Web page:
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    Hi. My cousin, [dad's brother's son] had his y-67 markers tested and it's all very new to us. He has only four matches, none of which share the spelling of our name. I had my x tested as well as Family Finder and expected that my cousin would show as a match to me but he didn't. Can someone explain this please?

    Also - although he has only 4 matches, another very happy match with the same name as us has been in touch. That is so excellent but I'm a tad confused. Cheers.
    Last edited by mo8; 21st April 2017, 10:25 PM. Reason: to clarify

  • #2
    Originally posted by mo8 View Post
    Hi. My cousin, [dad's brother's son] had his y-67 markers tested and it's all very new to us. He has only four matches, none of which share the spelling of our name.
    Four matches is quite high. I would have zero matches if two known cousins hadn't tested at about the same time as me. It's a matter of circumstances (the size of families and the number of male children) and luck (someone happened to decide to take a DNA test).

    You say that your matches don't share the spelling of your name, which makes it sound like they are at least very similar names. That's quite normal. Standard spellings are a fairly recent phenomenon. As recently as the 1800s it was common for a person's name to be slightly different in every record about them. Eventually one spelling got fixed as record-keeping became more centralised, and what spelling was chosen is a matter of chance.

    Turn the "markers" down to 37. You might see more matches there. If they have the same name (regardless of spelling) and the kits are shown to be "Y-DNA37" you could contact them to see if they'll upgrade to Y67.


    I had my x tested as well as Family Finder and expected that my cousin would show as a match to me but he didn't. Can someone explain this please?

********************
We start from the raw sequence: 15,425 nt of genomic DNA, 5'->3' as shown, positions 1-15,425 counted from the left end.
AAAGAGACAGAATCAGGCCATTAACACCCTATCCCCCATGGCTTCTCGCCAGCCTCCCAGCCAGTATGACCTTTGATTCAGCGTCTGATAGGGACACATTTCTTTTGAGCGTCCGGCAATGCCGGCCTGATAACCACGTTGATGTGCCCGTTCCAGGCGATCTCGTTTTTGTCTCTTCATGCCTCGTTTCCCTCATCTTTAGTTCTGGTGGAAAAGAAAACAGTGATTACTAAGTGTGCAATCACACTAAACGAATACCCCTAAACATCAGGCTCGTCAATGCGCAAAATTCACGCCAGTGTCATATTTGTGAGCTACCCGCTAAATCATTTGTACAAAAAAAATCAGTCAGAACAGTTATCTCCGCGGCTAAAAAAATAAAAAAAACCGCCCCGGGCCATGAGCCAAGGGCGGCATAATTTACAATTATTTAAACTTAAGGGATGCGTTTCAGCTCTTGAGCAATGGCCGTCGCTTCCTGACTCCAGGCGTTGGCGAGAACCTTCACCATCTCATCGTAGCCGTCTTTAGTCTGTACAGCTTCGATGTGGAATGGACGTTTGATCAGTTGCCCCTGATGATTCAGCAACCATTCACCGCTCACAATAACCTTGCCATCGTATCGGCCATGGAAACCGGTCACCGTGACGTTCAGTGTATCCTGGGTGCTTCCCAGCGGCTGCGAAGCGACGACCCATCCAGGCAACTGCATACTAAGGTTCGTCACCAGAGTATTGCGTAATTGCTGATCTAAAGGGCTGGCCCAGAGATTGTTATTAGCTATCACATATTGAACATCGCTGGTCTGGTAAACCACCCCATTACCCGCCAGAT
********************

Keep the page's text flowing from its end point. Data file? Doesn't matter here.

You only mentioned that he took a Y67 test. If he hasn't taken Family Finder then he can't match to you because his autosomal DNA hasn't been tested. I'd recommend upgrading him to Family Finder (it's only $59 in the sale which ends on 27 April). It's much more useful for genealogy.

    You say that "I had my x tested". The X-chromosome is tested as part of Family Finder. Even if your cousin upgrades to the Family Finder test he will not match you on the X because, as a male, his solitary X was inherited from his mother, not from his father.

    But you probably mean that you took the mtDNA "maternal line" test. Even if he took the same test, he would not match you: both of you got your mtDNA from your mothers, so it would be different (unless your mothers happen to be related on their direct matrilineal lines).

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    • #3
      There are many odd wrinkles in the history of surnames. You might think that Scottish names have been settled for several centuries, but as late as the early 1900's, some families with "Mc" names in the US suddenly changed the spelling to "Mac" on the theory that the "Mac" spelling was more Scottish (and, I suppose, that the "Mc" spelling had unwanted Irish overtones?), in spite of the fact that their very Scottish ancestors who had come to the US in 1765 had always used the "Mc" spelling, or sometimes "M'" in the American records. The result is that some branches of these families are today "Mac" while others are "Mc", all descendants of the original group of settlers of the Argyle Patent in Washington County, New York.

      Dave is correct, it is not unusual to find surnames with multiple spellings even in a single document before about 1800. The idea that there is a single correct spelling of anything, including names, doesn't seem to have occurred to our ancestors on in many places until at least the beginning of the 19th Century.

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      • #4
        Originally posted by John McCoy View Post
        There are many odd wrinkles in the history of surnames. You might think that Scottish names have been settled for several centuries, but as late as the early 1900's, some families with "Mc" names in the US suddenly changed the spelling to "Mac" on the theory that the "Mac" spelling was more Scottish (and, I suppose, that the "Mc" spelling had unwanted Irish overtones?), in spite of the fact that their very Scottish ancestors who had come to the US in 1765 had always used the "Mc" spelling, or sometimes "M'" in the American records. The result is that some branches of these families are today "Mac" while others are "Mc", all descendants of the original group of settlers of the Argyle Patent in Washington County, New York.